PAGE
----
Truth and Consequences

After taking on the National Football League with his stunning discovery about the long-term damaging effects of concussions, and then being portrayed by Will Smith in one of the most high-profile dramas of 2015, Dr. Bennet Omalu has now become a powerful voice for athletes, military veterans and children alike. Here’s how a Sacramento pathologist journeyed from a poverty-striken childhood in Nigeria to his new role as a global game changer in the world of science.

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Portrait by Joshua Bright



Dr. Bennet Omalu perches on the edge of his seat, knees bent, feet planted, arms crooked, poised like a sprinter ready to leap off the blocks. His broad face is wide open, lit from within as he quotes Will Smith playing him in the movie Concussion: “God did not intend for us to play football!”

It’s late February, and Omalu is on stage with Sacramento Mayor Kevin Johnson, who is interviewing him at the Guild Theater in Oak Park as part of Indivizible, Johnson’s African-American empowerment lecture series, before an audience that includes athletes, coaches, activists, religious leaders and community members of all stripes.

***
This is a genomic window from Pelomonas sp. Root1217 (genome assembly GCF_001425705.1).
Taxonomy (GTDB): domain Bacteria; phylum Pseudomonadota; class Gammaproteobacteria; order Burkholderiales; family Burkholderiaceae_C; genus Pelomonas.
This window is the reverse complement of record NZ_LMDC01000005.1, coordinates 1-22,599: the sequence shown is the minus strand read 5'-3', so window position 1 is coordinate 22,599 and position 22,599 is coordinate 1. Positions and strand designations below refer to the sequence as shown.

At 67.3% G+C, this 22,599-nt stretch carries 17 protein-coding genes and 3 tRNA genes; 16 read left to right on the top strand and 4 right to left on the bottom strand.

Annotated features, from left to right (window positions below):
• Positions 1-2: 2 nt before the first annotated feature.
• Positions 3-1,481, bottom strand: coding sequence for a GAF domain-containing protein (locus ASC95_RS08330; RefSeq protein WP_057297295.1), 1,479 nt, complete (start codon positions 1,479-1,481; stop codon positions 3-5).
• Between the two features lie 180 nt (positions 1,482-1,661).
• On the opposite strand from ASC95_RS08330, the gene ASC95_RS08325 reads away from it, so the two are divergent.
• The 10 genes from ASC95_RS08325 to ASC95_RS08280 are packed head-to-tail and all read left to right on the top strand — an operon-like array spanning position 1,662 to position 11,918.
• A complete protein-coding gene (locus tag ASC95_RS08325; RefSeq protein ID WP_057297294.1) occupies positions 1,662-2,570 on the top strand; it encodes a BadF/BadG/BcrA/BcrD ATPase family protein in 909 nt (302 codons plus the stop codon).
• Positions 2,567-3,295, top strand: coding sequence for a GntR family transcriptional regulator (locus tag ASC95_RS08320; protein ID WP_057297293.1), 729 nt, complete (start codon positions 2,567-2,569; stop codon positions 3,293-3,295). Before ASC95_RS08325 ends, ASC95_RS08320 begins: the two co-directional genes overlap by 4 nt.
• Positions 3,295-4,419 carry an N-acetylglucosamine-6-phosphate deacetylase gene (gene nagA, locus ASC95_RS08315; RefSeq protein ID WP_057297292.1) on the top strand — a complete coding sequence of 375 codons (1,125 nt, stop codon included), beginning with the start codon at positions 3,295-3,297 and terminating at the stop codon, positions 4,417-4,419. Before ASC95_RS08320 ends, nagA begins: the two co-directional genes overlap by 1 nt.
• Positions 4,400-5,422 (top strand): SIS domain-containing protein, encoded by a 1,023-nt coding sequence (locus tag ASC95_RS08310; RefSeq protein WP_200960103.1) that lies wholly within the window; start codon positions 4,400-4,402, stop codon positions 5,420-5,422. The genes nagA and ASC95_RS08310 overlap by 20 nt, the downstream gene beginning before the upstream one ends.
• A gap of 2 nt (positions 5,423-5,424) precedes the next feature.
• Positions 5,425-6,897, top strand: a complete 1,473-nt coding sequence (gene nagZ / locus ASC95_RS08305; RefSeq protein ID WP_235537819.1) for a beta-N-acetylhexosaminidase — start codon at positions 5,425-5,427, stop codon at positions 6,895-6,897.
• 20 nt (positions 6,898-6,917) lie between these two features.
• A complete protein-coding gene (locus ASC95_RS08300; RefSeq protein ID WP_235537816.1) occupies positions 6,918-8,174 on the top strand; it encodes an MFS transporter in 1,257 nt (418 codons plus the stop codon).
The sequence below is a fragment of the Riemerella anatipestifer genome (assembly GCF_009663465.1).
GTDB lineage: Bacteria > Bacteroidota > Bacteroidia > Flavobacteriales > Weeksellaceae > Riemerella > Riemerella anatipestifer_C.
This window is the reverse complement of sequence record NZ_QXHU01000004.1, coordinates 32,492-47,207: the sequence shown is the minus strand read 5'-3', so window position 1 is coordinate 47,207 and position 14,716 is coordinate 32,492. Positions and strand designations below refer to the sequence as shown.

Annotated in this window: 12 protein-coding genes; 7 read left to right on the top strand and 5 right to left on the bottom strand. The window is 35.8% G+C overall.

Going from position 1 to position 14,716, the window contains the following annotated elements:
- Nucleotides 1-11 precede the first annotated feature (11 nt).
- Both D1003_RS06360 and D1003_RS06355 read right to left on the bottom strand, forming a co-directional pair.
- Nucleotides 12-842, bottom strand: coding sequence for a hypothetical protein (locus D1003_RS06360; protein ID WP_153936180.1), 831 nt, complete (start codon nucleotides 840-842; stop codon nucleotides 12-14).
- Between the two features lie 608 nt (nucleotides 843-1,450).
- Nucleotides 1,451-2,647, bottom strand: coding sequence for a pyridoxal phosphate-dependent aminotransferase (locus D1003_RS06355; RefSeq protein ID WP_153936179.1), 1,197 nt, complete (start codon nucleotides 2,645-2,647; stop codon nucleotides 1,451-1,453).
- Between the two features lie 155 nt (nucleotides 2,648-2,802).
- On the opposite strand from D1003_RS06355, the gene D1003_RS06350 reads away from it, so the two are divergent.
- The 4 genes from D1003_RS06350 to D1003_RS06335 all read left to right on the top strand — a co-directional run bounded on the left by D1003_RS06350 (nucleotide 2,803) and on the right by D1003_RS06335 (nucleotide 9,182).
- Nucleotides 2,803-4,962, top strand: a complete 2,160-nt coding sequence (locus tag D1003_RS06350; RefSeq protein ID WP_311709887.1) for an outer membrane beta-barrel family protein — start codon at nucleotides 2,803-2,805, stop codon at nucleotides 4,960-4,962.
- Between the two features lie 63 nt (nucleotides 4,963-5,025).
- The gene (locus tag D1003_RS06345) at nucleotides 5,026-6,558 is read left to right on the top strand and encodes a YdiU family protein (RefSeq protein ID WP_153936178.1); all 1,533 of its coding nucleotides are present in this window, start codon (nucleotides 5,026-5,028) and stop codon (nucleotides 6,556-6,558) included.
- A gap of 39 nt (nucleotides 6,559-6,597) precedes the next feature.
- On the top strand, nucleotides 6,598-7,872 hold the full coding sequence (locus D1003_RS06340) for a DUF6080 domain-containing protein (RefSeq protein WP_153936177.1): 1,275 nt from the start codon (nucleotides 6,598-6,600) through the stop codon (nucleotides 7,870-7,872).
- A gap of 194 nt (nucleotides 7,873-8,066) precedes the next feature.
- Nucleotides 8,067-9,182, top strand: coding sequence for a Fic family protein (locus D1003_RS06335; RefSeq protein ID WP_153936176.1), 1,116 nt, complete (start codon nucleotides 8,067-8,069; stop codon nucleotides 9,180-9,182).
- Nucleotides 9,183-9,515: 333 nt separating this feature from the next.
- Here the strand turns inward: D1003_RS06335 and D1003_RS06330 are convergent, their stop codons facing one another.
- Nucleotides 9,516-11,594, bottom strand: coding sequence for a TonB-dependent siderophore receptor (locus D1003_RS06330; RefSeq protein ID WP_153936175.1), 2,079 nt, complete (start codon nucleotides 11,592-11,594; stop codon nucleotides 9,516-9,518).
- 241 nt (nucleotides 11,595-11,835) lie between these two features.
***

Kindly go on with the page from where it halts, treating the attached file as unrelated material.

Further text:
The real Bennet Omalu is both more intense and more joyous than Smith’s sober-minded portrayal of him. In person, Omalu quotes Scripture liberally, and can be funny and self-deprecating, not what you’d expect from the crusading firebrand pathologist who first discovered and documented a degenerative disease in the brains of NFL players, and who suffered years of slander and ostracism as a result.

Today he is prepared to voice uncomfortable truths not just to the NFL, but the mothers and fathers of all those future players. “The younger you are when you begin to play, the greater the damage,” he says. “In order to become educated, you need to have the acumen to pay attention, to keep away distractions and focus. Exposure to repeated blows takes away that acumen.”

He smacks his fist into his palm rhythmically, illustrating the repetitive blows to the head experienced by professional football players—nearly 70 percent of whom are black, a disproportionately high figure considering African-American males make up only 6 percent of the U.S. population.

“As you are growing up, you learn etiquette, behaviors of society, to regulate your violent tendencies. Playing football destroys that capacity of the brain,” he continues. “So you ask yourself: The high criminality we have among young black men, how much has football contributed to it?”

You can hear the room groan and shudder. “It’s a civil rights question you need to ask yourselves,” Omalu says.